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Haley wins first Republican primary in DC
Published on: Monday, March 04, 2024
By: Reuters, FMT
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Haley wins first Republican primary in DC
Republican presidential candidate Nikki Haley won 62.9% of the vote, versus 33.2% captured by Donald Trump. (AP pic)
WASHINGTON: Presidential contender Nikki Haley won the Washington, DC, Republican primary on Sunday, her first victory in the nominating process and a symbolic win for the former US ambassador to the UN, Edison Research said.

Haley, the only remaining challenger to Donald Trump in the race, won 62.9% of the vote, versus 33.2% captured by the former president.

She still faces near-impossible odds in her quest to win the Republican nomination to take on likely Democratic nominee President Joe Biden in November. Trump won the first eight nominating contests by significant margins before losing to Haley in America’s capital city.

The former president is also expected to win almost all nominating contests going forward, opinion polls show.

Washington, DC, is 100% urban and a relatively high proportion of residents hold a college degree. The core of Trump’s base skews rural, and he is particularly strong in areas with low educational attainment.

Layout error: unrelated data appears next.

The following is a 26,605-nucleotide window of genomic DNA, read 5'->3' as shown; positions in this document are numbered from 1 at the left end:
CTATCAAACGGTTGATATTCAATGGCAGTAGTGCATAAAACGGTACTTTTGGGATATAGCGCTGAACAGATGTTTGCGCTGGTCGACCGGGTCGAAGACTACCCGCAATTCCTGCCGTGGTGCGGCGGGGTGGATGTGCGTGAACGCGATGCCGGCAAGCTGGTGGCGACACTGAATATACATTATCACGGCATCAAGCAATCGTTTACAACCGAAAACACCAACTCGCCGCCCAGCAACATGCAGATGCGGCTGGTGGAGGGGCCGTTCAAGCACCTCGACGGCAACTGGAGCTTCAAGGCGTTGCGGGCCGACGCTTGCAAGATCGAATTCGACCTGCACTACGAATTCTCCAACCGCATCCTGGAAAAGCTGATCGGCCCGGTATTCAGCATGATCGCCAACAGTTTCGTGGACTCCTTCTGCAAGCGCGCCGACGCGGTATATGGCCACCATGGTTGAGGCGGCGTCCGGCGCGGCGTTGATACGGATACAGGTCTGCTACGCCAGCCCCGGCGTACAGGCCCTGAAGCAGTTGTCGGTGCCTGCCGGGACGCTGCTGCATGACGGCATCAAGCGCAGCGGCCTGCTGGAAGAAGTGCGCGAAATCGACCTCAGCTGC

The city also is home to a significant number of federal workers who Trump allies have pledged to fire en masse and replace with loyalists if he wins in November. Some categories of federal workers have seen an increase in death threats in recent years, and Trump often refers to the DC area as the “swamp.”

Haley will pick up 19 delegates from her win, a small portion of the 1,215 delegates needed to clinch the nomination.

Her victory could inoculate her from criticisms that she is unable to win a single nominating contest, though some Republicans will see her popularity in Washington as a negative. Many party leaders – Trump included – portray the city as crime-infested and run by out-of-touch elites.

This is not the first time Republicans in the capital have rejected Trump. During the last competitive Republican nominating contest in the District of Columbia, in 2016, Trump received less than 14% of the vote and no delegates, even as he went on to win the nomination nationally.

On Tuesday, voters in 15 states and one US territory will caucus or go to the polls on the biggest day of nominating contests in the presidential primary. Known as Super Tuesday, 874 Republican delegates will be up for grabs.

The Democratic primary in Washington will be held in June.

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